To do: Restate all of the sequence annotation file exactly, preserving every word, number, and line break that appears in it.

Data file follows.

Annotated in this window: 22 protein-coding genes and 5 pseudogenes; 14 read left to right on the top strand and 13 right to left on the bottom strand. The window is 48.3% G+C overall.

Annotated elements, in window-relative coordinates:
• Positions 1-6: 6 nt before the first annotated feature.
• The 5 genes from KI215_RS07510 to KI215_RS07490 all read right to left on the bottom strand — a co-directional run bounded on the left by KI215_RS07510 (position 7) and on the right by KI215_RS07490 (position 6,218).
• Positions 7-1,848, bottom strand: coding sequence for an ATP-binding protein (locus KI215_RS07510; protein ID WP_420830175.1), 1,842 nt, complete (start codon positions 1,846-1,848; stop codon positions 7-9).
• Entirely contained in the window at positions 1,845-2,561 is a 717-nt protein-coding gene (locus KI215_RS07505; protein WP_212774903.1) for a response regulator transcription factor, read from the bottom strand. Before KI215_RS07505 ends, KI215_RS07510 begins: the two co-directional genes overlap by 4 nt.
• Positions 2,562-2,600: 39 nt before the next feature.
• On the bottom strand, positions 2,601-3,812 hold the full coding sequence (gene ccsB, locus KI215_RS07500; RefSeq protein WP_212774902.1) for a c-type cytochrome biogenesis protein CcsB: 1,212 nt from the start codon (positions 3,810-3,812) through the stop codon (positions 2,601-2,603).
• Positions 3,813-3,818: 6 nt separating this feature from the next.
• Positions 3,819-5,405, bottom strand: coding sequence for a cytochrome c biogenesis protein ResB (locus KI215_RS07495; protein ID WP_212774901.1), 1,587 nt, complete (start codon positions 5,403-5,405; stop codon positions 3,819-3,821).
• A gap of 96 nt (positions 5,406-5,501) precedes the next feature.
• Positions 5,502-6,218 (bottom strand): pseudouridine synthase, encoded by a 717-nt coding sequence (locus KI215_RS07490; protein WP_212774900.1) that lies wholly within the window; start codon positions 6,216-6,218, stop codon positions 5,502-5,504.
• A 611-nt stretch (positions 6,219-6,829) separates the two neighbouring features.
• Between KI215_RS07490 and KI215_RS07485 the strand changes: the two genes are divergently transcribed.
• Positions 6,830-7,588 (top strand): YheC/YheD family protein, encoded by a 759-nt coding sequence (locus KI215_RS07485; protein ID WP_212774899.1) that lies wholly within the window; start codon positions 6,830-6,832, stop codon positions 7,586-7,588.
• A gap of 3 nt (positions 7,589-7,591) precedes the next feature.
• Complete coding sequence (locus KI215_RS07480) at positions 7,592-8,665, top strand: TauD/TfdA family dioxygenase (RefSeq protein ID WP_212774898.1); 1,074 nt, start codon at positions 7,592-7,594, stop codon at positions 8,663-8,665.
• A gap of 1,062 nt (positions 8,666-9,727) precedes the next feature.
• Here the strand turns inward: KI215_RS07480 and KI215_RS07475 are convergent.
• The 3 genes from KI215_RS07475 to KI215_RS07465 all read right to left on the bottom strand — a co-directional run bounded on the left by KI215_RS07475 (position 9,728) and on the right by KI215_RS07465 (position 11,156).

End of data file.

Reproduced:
Annotated in this window: 22 protein-coding genes and 5 pseudogenes; 14 read left to right on the top strand and 13 right to left on the bottom strand. The window is 48.3% G+C overall.

Annotated elements, in window-relative coordinates:
• Positions 1-6: 6 nt before the first annotated feature.
• The 5 genes from KI215_RS07510 to KI215_RS07490 all read right to left on the bottom strand — a co-directional run bounded on the left by KI215_RS07510 (position 7) and on the right by KI215_RS07490 (position 6,218).
• Positions 7-1,848, bottom strand: coding sequence for an ATP-binding protein (locus KI215_RS07510; protein ID WP_420830175.1), 1,842 nt, complete (start codon positions 1,846-1,848; stop codon positions 7-9).
• Entirely contained in the window at positions 1,845-2,561 is a 717-nt protein-coding gene (locus KI215_RS07505; protein WP_212774903.1) for a response regulator transcription factor, read from the bottom strand. Before KI215_RS07505 ends, KI215_RS07510 begins: the two co-directional genes overlap by 4 nt.
• Positions 2,562-2,600: 39 nt before the next feature.
• On the bottom strand, positions 2,601-3,812 hold the full coding sequence (gene ccsB, locus KI215_RS07500; RefSeq protein WP_212774902.1) for a c-type cytochrome biogenesis protein CcsB: 1,212 nt from the start codon (positions 3,810-3,812) through the stop codon (positions 2,601-2,603).
• Positions 3,813-3,818: 6 nt separating this feature from the next.
• Positions 3,819-5,405, bottom strand: coding sequence for a cytochrome c biogenesis protein ResB (locus KI215_RS07495; protein ID WP_212774901.1), 1,587 nt, complete (start codon positions 5,403-5,405; stop codon positions 3,819-3,821).
• A gap of 96 nt (positions 5,406-5,501) precedes the next feature.
• Positions 5,502-6,218 (bottom strand): pseudouridine synthase, encoded by a 717-nt coding sequence (locus KI215_RS07490; protein WP_212774900.1) that lies wholly within the window; start codon positions 6,216-6,218, stop codon positions 5,502-5,504.
• A 611-nt stretch (positions 6,219-6,829) separates the two neighbouring features.
• Between KI215_RS07490 and KI215_RS07485 the strand changes: the two genes are divergently transcribed.
• Positions 6,830-7,588 (top strand): YheC/YheD family protein, encoded by a 759-nt coding sequence (locus KI215_RS07485; protein ID WP_212774899.1) that lies wholly within the window; start codon positions 6,830-6,832, stop codon positions 7,586-7,588.
• A gap of 3 nt (positions 7,589-7,591) precedes the next feature.
• Complete coding sequence (locus KI215_RS07480) at positions 7,592-8,665, top strand: TauD/TfdA family dioxygenase (RefSeq protein ID WP_212774898.1); 1,074 nt, start codon at positions 7,592-7,594, stop codon at positions 8,663-8,665.
• A gap of 1,062 nt (positions 8,666-9,727) precedes the next feature.
• Here the strand turns inward: KI215_RS07480 and KI215_RS07475 are convergent.
• The 3 genes from KI215_RS07475 to KI215_RS07465 all read right to left on the bottom strand — a co-directional run bounded on the left by KI215_RS07475 (position 9,728) and on the right by KI215_RS07465 (position 11,156).